My elders would have me believe that the world is a terrible place. They would have me believe that it is filled with terrible people, all of whom are out to do me harm. Strangely enough, they themselves are magically exempt from that particular character assassination of the world population. They have only my best at heart, or so they claim. They aim to educate me on the morass of evil that is daily existence. That evil sludge doesn’t include them, of course, because they have found some magical elixir to ward off selfishness, jealousy, greed, and every other misuse of the human mind that plagues the rest of us. Yet they refuse to share this magical elixir for my protection, and only stilted, pessimistic wisdom is on offer.
These exemplary individuals would have me believe that they have the answers — the answers to every human question, and the key to all that haunts me. All it would require of me would be to accept their view of the world and existence as they know it — an existence filled with cloak, dagger, and bickering – an existence where everyone is a lousy human being except me, and them, of course, because they must be exemplary to tell me what I am doing wrong on such a conveniently regular basis. They must have all their worldly affairs in perfect clockwork order to advise me on what my actions lack, and they must be perfect employees, perfect citizens, perfect parents, perfect siblings, and perhaps even perfect human beings to have the leisure to find and point out my hourly blunders.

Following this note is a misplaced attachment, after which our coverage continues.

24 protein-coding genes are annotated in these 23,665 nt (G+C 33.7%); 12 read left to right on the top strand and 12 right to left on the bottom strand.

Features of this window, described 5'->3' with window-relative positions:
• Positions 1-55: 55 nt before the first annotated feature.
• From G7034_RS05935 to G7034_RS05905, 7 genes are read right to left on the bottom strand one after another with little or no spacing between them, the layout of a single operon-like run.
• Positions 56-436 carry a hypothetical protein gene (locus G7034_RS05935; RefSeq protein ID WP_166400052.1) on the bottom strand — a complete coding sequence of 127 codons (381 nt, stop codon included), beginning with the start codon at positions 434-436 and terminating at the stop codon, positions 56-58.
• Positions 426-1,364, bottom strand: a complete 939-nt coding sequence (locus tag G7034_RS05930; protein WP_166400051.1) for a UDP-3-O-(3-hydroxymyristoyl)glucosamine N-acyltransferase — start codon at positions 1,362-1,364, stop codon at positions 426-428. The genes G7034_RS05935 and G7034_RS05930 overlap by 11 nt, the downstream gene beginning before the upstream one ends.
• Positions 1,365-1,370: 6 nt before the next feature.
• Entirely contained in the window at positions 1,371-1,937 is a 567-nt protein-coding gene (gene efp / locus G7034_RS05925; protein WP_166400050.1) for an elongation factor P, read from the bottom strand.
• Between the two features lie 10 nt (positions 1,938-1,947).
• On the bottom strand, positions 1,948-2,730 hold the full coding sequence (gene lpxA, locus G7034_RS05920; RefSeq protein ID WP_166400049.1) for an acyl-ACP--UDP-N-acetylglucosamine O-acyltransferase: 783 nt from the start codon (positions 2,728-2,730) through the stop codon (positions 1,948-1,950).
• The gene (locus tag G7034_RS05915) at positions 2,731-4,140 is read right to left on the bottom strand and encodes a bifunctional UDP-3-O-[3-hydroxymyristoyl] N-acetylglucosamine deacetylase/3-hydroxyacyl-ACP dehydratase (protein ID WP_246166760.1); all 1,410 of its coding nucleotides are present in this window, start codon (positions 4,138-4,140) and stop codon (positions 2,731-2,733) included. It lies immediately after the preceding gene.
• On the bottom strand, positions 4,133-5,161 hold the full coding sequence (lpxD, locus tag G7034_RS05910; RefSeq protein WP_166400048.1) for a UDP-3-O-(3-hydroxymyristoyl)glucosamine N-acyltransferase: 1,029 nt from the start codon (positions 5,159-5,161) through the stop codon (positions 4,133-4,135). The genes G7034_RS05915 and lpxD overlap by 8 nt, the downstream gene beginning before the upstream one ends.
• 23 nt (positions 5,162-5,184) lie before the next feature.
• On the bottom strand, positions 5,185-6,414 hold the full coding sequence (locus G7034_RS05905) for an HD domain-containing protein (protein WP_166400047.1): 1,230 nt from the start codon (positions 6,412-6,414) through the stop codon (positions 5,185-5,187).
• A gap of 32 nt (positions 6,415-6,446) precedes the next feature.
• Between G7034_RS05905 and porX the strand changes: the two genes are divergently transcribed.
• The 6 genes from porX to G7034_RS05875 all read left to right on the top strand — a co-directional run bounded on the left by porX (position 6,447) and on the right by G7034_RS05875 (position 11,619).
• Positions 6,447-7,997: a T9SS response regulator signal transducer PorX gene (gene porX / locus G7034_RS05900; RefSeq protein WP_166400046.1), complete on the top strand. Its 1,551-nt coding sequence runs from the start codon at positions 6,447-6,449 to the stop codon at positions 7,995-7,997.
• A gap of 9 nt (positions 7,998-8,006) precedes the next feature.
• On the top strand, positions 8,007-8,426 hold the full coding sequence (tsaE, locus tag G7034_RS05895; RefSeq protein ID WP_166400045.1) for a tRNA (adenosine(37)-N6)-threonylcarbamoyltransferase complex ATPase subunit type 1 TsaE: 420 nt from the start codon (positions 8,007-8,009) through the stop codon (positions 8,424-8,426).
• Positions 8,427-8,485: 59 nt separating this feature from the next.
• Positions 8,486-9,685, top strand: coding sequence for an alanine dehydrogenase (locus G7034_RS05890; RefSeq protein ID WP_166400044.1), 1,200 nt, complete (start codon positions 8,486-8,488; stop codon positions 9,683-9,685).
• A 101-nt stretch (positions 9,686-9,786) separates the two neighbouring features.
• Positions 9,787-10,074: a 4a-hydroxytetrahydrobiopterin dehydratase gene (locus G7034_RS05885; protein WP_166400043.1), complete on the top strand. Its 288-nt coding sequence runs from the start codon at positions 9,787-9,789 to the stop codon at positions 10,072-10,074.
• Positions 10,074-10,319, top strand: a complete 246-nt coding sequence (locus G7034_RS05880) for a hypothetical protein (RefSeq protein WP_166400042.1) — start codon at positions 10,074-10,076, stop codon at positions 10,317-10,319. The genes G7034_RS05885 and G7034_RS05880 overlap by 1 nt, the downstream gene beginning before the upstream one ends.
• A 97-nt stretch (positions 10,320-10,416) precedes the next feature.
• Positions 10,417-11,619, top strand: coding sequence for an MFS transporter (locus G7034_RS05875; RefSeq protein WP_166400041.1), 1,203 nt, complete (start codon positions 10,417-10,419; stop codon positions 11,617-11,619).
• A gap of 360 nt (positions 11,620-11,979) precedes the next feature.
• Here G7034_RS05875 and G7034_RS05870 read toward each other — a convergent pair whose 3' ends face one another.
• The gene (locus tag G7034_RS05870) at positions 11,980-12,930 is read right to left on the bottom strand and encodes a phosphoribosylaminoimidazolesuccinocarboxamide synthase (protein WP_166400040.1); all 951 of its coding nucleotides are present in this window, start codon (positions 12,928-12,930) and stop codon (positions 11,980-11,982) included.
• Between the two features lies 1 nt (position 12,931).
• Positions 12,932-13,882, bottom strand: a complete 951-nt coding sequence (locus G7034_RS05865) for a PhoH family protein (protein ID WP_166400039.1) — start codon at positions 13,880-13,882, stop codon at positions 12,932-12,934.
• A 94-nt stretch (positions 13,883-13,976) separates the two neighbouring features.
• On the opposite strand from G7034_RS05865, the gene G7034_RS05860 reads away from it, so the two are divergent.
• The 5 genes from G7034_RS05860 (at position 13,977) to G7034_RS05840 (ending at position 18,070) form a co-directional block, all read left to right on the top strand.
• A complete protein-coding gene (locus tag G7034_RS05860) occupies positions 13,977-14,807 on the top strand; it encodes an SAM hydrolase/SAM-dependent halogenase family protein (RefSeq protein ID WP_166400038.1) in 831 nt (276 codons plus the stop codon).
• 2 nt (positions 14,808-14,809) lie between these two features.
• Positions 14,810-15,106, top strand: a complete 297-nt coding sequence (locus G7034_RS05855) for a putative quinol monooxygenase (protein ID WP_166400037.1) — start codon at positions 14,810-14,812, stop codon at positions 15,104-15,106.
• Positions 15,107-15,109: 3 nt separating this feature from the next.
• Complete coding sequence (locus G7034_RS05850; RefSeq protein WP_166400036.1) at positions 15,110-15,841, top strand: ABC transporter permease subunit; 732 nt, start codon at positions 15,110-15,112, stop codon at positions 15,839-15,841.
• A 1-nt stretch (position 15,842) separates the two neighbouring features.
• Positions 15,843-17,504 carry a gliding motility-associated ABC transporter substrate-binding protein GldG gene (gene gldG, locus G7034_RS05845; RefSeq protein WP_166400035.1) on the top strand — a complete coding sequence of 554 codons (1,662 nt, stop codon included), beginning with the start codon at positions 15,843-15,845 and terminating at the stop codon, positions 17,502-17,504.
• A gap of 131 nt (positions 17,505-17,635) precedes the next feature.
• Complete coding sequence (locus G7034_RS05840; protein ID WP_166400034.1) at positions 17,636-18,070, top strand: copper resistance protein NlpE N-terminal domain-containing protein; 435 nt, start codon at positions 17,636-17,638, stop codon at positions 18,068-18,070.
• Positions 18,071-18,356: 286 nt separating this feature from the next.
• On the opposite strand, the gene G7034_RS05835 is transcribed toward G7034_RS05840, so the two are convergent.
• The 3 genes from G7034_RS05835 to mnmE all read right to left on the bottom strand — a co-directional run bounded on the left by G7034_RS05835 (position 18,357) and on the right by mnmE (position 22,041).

I am thankful for such incessant support towards my moral betterment. For I know that I am flawed, and I know I have no answers, only questions. Questions that I ask myself to find my way and decide on right, wrong, and grey. Being such a habitual questioner, where would I be without their distrust, their insecurities, their fears, and their sludge-tinted glasses? Where would I be without their truth?
Perhaps I would never settle into the delusion of knowing all the answers and all the questions. Perhaps I would never stumble upon the misconception of knowing everyone’s motivations, their scheming plots, their twisted minds, and their sordid plans for my downfall. Perhaps I would take nothing or no one for granted, and perhaps I would even find myself on that illusive dirt track through the lush forest of life called happiness, without ever expecting to reach a hidden palace of the same name.
Perhaps I will abstain from their truths, because as seductive as the answers are, I do not like what they say. I prefer my questions. I prefer my complex chaos of illusive knowledge than their convenient truths — truths that would raise me to their level of superiority, from where I could look down and survey the world without ever needing to study my countenance in the mirror. I prefer the agony of staring at my imperfect features and striving to higher humanity than the path to wisdom and pre-eminence that they tantalizingly lay before me.
I do not want to be that person.